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Geographic Impact on Merchant Acquiring Performance During COVID

During COVID, in the U.S. market, geography became an increasingly important consideration for payments companies. This was, and still is, due to the lack of uniformity in regional business management and consumer restrictions by states and municipalities. Now more than ever, management is challenged to develop marketing and sales strategies that take advantage of the post-COVID market by implementing a targeted geographical approach.

Recovery Analysis of credit and debit transactions by state and industry vertical demonstrates a significant difference in sales volume “snapback” rates. Indexing credit and debit volume from February 2020 through April 2021, after normalizing for processed days, shows a wide variance in the “snapback” market indices by state. The example below shows significant relative strength in the North Carolina market recovery compared to the New York Recovery.

Source: The Strawhecker Group’s Acquiring Industry Metrics (AIM) platform of nearly 4 million U.S. card-accepting merchants.

Strategies to enter or invest in sales initiatives in states that are more vibrant from a recovery standpoint should be given consideration.

Additionally, sales and marketing strategies at the state, or even municipal, level should consider acquiring market dynamics of the specific, targeted market. The cost of acceptance for the services provided is not consistent from one geographic market to another. This is due to the unique market development of each geographic footprint over the past 20 years demonstrating a wide variation of competitive intensity at the local level. Within the SMB sector, wide variations exist in local market acquiring revenue rates (and resulting revenue per merchant). The chart below visualizes a material rate differential in Net Revenue between Seattle and Chicago for three (3) industry groups. The difference is significant and the unique performance should be considered as local markets are targeted.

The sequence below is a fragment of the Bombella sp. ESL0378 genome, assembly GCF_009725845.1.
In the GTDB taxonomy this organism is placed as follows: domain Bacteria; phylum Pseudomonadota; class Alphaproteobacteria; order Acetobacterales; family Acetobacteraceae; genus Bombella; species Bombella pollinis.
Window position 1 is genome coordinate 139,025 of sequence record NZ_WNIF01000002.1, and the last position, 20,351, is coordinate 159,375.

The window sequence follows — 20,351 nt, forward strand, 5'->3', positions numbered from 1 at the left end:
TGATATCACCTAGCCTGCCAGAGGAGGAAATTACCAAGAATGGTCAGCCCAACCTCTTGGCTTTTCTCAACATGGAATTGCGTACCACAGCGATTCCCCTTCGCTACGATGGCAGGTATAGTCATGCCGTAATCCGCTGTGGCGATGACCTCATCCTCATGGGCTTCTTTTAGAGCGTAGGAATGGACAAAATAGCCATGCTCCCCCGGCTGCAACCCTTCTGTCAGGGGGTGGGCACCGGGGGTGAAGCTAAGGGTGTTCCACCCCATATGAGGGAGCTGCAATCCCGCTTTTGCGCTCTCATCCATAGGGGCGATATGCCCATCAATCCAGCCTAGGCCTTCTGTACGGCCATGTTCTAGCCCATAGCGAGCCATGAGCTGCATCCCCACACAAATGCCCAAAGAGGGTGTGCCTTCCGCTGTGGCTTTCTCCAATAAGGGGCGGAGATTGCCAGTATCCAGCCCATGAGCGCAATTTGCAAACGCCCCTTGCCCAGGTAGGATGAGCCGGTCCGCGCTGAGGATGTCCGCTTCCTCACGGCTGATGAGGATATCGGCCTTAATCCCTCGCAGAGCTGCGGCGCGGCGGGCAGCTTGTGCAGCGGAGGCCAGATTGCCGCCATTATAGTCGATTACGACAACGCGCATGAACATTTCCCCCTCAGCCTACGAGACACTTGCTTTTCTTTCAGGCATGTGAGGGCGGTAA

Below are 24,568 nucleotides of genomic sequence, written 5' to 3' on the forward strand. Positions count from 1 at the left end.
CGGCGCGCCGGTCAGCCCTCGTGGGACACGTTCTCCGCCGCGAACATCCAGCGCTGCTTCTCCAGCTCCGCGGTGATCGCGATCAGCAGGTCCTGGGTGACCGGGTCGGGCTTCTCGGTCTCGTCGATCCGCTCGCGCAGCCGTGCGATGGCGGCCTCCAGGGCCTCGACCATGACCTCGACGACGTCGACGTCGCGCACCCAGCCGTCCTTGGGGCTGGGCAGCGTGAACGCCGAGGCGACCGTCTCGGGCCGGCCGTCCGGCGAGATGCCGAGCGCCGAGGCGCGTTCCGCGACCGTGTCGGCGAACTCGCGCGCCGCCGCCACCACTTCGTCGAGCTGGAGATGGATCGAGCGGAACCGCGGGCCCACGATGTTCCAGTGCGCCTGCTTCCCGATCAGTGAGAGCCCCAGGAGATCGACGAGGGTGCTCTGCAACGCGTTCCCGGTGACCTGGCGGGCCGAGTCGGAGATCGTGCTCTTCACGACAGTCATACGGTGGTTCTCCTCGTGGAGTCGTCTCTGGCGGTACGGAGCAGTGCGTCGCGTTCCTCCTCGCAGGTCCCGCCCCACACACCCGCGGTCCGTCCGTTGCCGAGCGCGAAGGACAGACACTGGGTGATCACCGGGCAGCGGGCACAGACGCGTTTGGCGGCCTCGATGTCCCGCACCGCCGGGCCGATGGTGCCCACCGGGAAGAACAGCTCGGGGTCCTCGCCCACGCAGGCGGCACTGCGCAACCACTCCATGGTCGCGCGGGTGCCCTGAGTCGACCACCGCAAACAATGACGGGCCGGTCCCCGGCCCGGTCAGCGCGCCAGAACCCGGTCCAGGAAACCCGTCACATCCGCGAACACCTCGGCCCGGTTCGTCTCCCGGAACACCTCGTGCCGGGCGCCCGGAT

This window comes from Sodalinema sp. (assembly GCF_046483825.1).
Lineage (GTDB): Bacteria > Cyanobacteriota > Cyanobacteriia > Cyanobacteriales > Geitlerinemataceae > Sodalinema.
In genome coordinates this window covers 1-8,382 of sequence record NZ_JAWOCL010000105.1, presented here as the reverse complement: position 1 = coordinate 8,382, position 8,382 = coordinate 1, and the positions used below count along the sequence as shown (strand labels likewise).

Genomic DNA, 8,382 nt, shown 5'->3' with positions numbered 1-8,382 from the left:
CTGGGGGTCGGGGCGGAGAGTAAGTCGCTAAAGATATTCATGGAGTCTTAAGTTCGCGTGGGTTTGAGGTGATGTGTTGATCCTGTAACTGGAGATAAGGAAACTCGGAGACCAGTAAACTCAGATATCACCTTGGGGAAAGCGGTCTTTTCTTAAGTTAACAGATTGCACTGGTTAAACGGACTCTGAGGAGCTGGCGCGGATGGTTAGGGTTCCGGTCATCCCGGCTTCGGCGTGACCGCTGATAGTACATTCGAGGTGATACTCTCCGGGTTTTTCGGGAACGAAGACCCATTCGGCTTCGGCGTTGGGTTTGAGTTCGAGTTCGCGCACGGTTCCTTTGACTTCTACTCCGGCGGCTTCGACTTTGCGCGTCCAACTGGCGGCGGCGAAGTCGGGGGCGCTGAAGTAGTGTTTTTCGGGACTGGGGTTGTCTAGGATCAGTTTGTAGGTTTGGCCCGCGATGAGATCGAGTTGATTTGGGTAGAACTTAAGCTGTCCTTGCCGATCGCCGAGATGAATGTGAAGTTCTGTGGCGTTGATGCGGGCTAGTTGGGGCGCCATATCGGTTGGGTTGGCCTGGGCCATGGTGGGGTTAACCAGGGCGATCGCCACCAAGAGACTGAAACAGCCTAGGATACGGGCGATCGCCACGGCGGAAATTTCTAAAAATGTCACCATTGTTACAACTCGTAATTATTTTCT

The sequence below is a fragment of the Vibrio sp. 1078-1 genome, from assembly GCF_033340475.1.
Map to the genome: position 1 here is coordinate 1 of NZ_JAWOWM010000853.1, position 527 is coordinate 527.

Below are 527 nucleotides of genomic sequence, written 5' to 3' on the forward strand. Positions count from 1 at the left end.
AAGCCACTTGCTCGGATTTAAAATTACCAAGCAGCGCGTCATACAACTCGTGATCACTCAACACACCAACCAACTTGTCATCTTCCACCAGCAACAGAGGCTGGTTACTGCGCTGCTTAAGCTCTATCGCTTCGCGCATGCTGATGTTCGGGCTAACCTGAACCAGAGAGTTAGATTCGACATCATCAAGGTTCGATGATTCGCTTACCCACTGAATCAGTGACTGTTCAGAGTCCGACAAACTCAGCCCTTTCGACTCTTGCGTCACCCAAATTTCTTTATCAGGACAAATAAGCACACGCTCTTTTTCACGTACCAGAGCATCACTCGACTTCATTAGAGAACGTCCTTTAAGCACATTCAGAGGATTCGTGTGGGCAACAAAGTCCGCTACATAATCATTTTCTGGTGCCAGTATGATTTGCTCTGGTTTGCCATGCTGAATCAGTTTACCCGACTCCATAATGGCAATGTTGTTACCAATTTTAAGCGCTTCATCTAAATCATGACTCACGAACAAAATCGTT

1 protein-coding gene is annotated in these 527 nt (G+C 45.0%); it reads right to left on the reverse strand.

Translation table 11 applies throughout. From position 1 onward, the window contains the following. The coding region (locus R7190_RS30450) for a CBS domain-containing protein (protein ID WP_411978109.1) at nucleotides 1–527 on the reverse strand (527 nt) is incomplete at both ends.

Net Revenue % Difference is the percent differential of Net Revenue rates (per Volume) between Seattle and Chicago.
Source: The Strawhecker Group’s Acquiring Industry Metrics (AIM) platform of nearly 4 million U.S. card-accepting merchants.

There are other local market performance considerations to leverage, in addition to the two discussed above, to support sales and marketing decisions. These include market size, attrition and retention rates, and annual account volume growth.

Considering the geographic variance in merchant, and merchant acquiring, performance as a part of data-driven, informed strategic marketing decisions will improve an acquirer’s financial performance.

By Josh Istas, Senior Director of Analytics